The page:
Prescott’s passer rating with Smith protecting his blind side, 98.1, drastically declined to 61.1 without the All-Pro LT on the field according to Marcus Mosher. To summarize, the Dallas coaching staff didn’t have a great plan to replace Smith. They rarely chipped or brought help for Smith’s replacements Chaz Green and Byron Bell, who both struggled mightily when ask to block an EDGE rusher one on one. A quality backup tackle should be a position of need for Dallas in 2018.
Keeping all of that in mind I still believe Prescott made strides in his game in year two when Smith was on the field. After a Week 15 win against New York the team had to be regaining confidence in their quarterback. During the previous rough patch of games, Prescott has been tested with pressure by opposing defenses and has had to learn how to move the ball without his “A” personnel on the field. He’s displayed maturity and developmental growth during his second season.
I’ve noted that Prescott has had some of his worst games against teams with top defensive talent. In 2016 Prescott struggled against New York and Minnesota. This season he’s been thwarted by Denver, Atlanta, Philadelphia, Los Angeles (AFC) and Seattle. All of those teams have a mix of very good to elite pass rushers and good to elite corners. All quarterbacks struggle when presented with extreme pressure versus a quality pass rush and without their receivers creating separation. It’s important, however, for a quarterback to identify where pressure is coming from allowing him to make quick decisions post snap. In recent weeks when Smith is healthy I’ve been impressed with how Prescott’s developed his ability to identify and beat the blitz compared to his rookie season.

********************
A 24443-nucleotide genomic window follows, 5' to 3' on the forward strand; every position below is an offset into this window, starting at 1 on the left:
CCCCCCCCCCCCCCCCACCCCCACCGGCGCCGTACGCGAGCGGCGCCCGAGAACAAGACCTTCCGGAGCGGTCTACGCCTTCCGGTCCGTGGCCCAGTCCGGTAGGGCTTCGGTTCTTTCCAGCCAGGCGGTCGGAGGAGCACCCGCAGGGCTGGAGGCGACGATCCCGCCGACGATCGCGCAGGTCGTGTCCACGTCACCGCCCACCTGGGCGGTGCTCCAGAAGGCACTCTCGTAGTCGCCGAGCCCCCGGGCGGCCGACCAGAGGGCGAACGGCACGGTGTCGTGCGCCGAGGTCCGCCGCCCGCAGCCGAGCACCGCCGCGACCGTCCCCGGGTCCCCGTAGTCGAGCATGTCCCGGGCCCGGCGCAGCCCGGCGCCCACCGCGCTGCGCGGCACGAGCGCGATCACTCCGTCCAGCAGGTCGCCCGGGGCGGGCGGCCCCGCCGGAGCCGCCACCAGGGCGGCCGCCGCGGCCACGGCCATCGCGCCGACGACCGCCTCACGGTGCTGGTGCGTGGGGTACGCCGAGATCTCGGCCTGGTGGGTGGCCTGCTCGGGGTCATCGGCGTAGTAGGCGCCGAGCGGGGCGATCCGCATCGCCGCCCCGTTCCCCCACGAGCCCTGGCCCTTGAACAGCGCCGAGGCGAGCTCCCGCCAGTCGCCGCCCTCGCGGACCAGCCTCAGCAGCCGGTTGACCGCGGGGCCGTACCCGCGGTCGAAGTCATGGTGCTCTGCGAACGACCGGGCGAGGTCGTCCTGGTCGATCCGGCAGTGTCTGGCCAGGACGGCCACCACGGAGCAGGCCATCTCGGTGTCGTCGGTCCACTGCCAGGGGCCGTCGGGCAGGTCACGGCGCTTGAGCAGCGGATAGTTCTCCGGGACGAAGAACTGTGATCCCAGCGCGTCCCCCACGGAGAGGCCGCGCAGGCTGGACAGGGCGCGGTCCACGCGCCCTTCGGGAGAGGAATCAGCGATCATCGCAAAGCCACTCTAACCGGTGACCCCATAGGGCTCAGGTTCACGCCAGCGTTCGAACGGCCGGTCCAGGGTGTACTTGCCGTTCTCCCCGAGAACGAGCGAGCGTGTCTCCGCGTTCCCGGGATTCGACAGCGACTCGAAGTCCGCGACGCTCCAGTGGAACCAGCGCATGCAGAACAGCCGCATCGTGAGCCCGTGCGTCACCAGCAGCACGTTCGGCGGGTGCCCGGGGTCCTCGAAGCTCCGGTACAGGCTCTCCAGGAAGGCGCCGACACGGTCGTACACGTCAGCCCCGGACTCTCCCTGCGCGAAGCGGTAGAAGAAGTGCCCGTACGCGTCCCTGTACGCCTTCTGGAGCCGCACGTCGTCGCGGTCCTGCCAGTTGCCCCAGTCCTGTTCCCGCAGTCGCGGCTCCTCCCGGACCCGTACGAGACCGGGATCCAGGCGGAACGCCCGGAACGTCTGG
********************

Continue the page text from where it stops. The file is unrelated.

Last season during a Cowboys rough patch I outlined the offense’s problems on third down. This play exemplifies the difficulty Prescott had when a defense properly disguised pressure during year one. New York bluff’s the blitz from the middle to left side of the offensive line and sends pressure with Landon Collins to the right. No one picks him up and he gets home to the quarterback forcing an incompletion that leads to a 4th down.